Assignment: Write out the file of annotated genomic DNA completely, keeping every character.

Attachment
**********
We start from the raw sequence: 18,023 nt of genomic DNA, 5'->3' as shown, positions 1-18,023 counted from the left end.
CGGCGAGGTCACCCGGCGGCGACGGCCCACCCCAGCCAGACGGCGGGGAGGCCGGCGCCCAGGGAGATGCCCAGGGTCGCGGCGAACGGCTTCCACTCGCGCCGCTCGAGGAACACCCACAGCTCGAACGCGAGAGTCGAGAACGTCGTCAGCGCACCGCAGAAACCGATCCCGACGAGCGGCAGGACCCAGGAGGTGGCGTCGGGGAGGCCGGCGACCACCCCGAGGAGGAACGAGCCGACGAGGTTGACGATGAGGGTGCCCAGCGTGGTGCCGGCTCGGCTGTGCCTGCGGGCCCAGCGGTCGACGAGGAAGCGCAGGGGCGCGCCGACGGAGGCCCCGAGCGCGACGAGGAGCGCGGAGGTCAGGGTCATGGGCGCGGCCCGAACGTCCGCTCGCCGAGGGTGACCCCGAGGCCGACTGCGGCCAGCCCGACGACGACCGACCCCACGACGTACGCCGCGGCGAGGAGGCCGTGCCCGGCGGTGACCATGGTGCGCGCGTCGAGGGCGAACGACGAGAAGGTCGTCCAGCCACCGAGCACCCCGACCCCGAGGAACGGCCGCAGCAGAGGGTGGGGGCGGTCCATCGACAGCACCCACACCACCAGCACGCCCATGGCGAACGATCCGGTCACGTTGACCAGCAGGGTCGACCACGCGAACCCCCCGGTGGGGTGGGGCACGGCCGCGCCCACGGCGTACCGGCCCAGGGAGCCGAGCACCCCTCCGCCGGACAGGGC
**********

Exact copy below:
We start from the raw sequence: 18,023 nt of genomic DNA, 5'->3' as shown, positions 1-18,023 counted from the left end.
CGGCGAGGTCACCCGGCGGCGACGGCCCACCCCAGCCAGACGGCGGGGAGGCCGGCGCCCAGGGAGATGCCCAGGGTCGCGGCGAACGGCTTCCACTCGCGCCGCTCGAGGAACACCCACAGCTCGAACGCGAGAGTCGAGAACGTCGTCAGCGCACCGCAGAAACCGATCCCGACGAGCGGCAGGACCCAGGAGGTGGCGTCGGGGAGGCCGGCGACCACCCCGAGGAGGAACGAGCCGACGAGGTTGACGATGAGGGTGCCCAGCGTGGTGCCGGCTCGGCTGTGCCTGCGGGCCCAGCGGTCGACGAGGAAGCGCAGGGGCGCGCCGACGGAGGCCCCGAGCGCGACGAGGAGCGCGGAGGTCAGGGTCATGGGCGCGGCCCGAACGTCCGCTCGCCGAGGGTGACCCCGAGGCCGACTGCGGCCAGCCCGACGACGACCGACCCCACGACGTACGCCGCGGCGAGGAGGCCGTGCCCGGCGGTGACCATGGTGCGCGCGTCGAGGGCGAACGACGAGAAGGTCGTCCAGCCACCGAGCACCCCGACCCCGAGGAACGGCCGCAGCAGAGGGTGGGGGCGGTCCATCGACAGCACCCACACCACCAGCACGCCCATGGCGAACGATCCGGTCACGTTGACCAGCAGGGTCGACCACGCGAACCCCCCGGTGGGGTGGGGCACGGCCGCGCCCACGGCGTACCGGCCCAGGGAGCCGAGCACCCCTCCGCCGGACAGGGC